I take a blank piece of Baltic Birch plywood, 5/8th to ¾” thick and mark the center. As you look at this diamond that I have glued on, you will see that the grain of the wood goes up and out of the diamond at the top right and the bottom left. It will be the same on each diamond that I glue on the Cribbage Board. If you turn it so that the point is up, on each type of wood, the grain will go out of the diamond to the right, at the top. To me this is more uniform and more pleasing to the eye when the whole thing is done.
I use hot glue to glue the diamonds and triangles on to the base. I use “Super Amber” Hot glue sticks from Supergrit (or Red Hill Corporation) at;
The glue that squishes out I trim off with a chisel if it cools and hardens up before I can put another diamond in next to it.
Making a Tumbling Block Cribbage Board #8
To help things go faster I will lay out some diamonds, the right way they are to go on, before I start to glue them on. For this picture I have the blank turned 90° from how I will be working by gluing the diamonds on.
Making a Tumbling Block Cribbage Board #9
When I get it this far, I will trim off the glue.
Making a Tumbling Block Cribbage Board #10
At this stage the glue will be hard enough that it won’t be sticky.
Making a Tumbling Block Cribbage Board #11
After the glue is trimmed off I then mark out from the diamonds ½”, all around. At the ends I will lay a diamond in the point and measure from it, then draw connecting lines all the way around.
Making a Tumbling Block Cribbage Board #12
The blank will then be trimmed and marked as to how I will cut it to shape.
Making a Tumbling Block Cribbage Board #13
In cutting it, I cut on the outside of the line.
I then finish gluing the pieces on the top of the Cribbage Board.
Making a Tumbling Block Cribbage Board #15
Then trim off the glue that has squeezed out.
Making a Tumbling Block Cribbage Board #16
This leaves a clean square corner to glue the side pieces on.
Making a Tumbling Block Cribbage Board #17
I get all of the side pieces glued on, keeping the pattern on the top going on over the side, as you will see in later pictures. The corner pieces will have to be individually cut to fit.
Making a Tumbling Block Cribbage Board #18
I cut the diamonds for the corners by marking where I think the line should be. I tilt the table of the Foot Powered table saw to a 30° angle, and make the cut. You have to get your fingers kind of close to the blade at this point. If you keep your finger away from the blade 1/16th of an inch the blade will never cut you. I do figure that I have an advantage here in that IF I hit my finger,—my feet will stop. (Although that theory has never been tested.)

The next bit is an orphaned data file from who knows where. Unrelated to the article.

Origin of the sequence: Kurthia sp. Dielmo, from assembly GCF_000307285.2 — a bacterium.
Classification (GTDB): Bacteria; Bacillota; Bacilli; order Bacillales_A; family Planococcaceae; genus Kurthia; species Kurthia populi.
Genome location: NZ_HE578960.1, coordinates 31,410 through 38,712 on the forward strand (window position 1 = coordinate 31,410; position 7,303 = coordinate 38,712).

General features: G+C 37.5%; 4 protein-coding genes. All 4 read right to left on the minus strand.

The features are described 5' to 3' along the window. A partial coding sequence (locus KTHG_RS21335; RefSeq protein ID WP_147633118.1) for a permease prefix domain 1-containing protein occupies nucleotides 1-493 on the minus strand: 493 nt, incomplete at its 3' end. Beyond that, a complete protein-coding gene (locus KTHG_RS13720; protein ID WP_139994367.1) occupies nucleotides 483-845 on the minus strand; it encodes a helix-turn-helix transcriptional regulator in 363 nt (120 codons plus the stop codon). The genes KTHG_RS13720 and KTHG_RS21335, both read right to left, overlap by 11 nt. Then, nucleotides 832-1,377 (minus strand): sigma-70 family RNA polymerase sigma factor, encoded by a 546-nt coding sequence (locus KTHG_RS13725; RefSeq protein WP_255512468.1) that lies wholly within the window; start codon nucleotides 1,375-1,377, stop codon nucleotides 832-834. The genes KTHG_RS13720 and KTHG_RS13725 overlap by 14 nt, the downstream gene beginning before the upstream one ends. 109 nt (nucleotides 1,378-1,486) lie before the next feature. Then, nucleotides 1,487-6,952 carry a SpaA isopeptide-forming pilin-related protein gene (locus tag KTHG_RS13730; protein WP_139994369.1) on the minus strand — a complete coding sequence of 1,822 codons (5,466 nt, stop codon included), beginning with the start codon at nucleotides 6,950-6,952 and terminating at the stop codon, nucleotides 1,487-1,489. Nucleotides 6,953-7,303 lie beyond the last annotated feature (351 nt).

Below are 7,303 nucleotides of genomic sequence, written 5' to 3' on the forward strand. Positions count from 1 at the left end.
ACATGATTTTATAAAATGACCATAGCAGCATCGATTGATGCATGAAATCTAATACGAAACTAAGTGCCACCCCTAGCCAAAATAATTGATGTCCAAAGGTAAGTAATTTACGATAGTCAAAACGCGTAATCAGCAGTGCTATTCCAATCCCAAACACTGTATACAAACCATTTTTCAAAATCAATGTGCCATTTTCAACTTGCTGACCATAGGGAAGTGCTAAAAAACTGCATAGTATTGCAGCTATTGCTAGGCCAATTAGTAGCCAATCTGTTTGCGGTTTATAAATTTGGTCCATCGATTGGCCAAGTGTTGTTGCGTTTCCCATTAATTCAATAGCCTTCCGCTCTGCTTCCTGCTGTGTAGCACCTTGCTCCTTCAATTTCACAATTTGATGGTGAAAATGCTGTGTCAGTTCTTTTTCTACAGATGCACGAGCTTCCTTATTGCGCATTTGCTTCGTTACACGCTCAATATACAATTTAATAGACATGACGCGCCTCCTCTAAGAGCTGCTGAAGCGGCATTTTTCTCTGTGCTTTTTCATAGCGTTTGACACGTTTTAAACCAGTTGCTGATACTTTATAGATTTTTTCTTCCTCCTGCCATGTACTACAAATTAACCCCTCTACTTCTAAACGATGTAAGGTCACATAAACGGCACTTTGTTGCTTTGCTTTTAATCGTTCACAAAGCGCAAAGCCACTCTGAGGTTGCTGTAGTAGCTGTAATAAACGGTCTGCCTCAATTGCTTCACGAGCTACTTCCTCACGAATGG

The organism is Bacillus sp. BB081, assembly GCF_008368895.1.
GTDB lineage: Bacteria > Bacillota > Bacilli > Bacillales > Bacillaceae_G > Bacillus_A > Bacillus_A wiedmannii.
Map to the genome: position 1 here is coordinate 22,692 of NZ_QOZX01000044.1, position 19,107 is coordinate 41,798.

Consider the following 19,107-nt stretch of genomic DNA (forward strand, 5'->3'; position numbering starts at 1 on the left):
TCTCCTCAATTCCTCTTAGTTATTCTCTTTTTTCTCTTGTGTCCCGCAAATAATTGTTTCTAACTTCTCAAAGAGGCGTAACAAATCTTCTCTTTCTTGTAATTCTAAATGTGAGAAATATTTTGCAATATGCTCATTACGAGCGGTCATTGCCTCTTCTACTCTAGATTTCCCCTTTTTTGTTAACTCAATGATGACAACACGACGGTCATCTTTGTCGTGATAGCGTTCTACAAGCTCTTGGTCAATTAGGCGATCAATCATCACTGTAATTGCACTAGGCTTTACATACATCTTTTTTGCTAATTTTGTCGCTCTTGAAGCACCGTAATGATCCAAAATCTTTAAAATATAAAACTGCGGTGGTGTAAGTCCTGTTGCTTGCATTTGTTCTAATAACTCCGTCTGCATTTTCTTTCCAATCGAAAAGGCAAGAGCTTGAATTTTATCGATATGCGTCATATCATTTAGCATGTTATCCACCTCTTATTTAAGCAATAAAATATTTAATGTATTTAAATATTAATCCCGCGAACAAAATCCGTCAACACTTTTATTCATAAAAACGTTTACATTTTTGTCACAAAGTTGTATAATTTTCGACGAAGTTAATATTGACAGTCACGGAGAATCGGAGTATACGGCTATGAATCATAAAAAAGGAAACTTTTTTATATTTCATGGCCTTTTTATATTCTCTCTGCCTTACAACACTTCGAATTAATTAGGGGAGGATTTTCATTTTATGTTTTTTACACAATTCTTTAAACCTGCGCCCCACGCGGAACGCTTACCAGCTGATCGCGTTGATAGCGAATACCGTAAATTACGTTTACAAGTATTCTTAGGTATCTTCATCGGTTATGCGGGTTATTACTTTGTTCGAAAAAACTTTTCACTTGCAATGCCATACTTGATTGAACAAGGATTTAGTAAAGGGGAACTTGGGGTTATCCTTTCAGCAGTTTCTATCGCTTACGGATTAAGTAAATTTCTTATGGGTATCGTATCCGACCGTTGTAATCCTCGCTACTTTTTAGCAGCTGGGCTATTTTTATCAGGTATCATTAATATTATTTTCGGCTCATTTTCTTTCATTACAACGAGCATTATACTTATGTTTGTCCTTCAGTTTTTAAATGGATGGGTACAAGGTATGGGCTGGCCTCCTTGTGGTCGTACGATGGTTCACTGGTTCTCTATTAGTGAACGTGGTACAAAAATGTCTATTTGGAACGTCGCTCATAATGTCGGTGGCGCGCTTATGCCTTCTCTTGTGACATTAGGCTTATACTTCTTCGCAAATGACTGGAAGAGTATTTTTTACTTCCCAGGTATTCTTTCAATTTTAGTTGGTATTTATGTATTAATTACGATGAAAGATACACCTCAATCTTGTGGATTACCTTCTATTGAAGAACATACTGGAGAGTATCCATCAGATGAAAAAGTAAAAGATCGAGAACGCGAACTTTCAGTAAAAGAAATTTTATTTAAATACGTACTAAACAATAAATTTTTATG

I do want to point out something here; you can see that I have closed up the gap that is on each side of the saw blade. I did this by making a thin piece of wood the size of the hole, the same thickness as the top plate and then gluing another thin piece over that to the bottom of the plate. Then you just turn on the saw and raise the blade with the table flat and at any angle that you will be using, like 22 ½° and 30°. This way there will not be a gap for the piece to be sucked down into, pulling your finger along with it.
Making a Tumbling Block Cribbage Board #19
The cut pieces should fit together like this.
Making a Tumbling Block Cribbage Board #20
They should fit in the corner like this.
Making a Tumbling Block Cribbage Board #21
They should make the corner look like this.
Making a Tumbling Block Cribbage Board #22
They should make the corner look like this. You will also notice that the cribbage board is “rough as a cob”. This will be taken care of by sanding.
Making a Tumbling Block Cribbage Board #23
To get it to look like this. But there is one more step that I do.
Making a Tumbling Block Cribbage Board #24
I sand a 45° angle on the top and bottom and slightly round the side corners.
Making a Tumbling Block Cribbage Board #25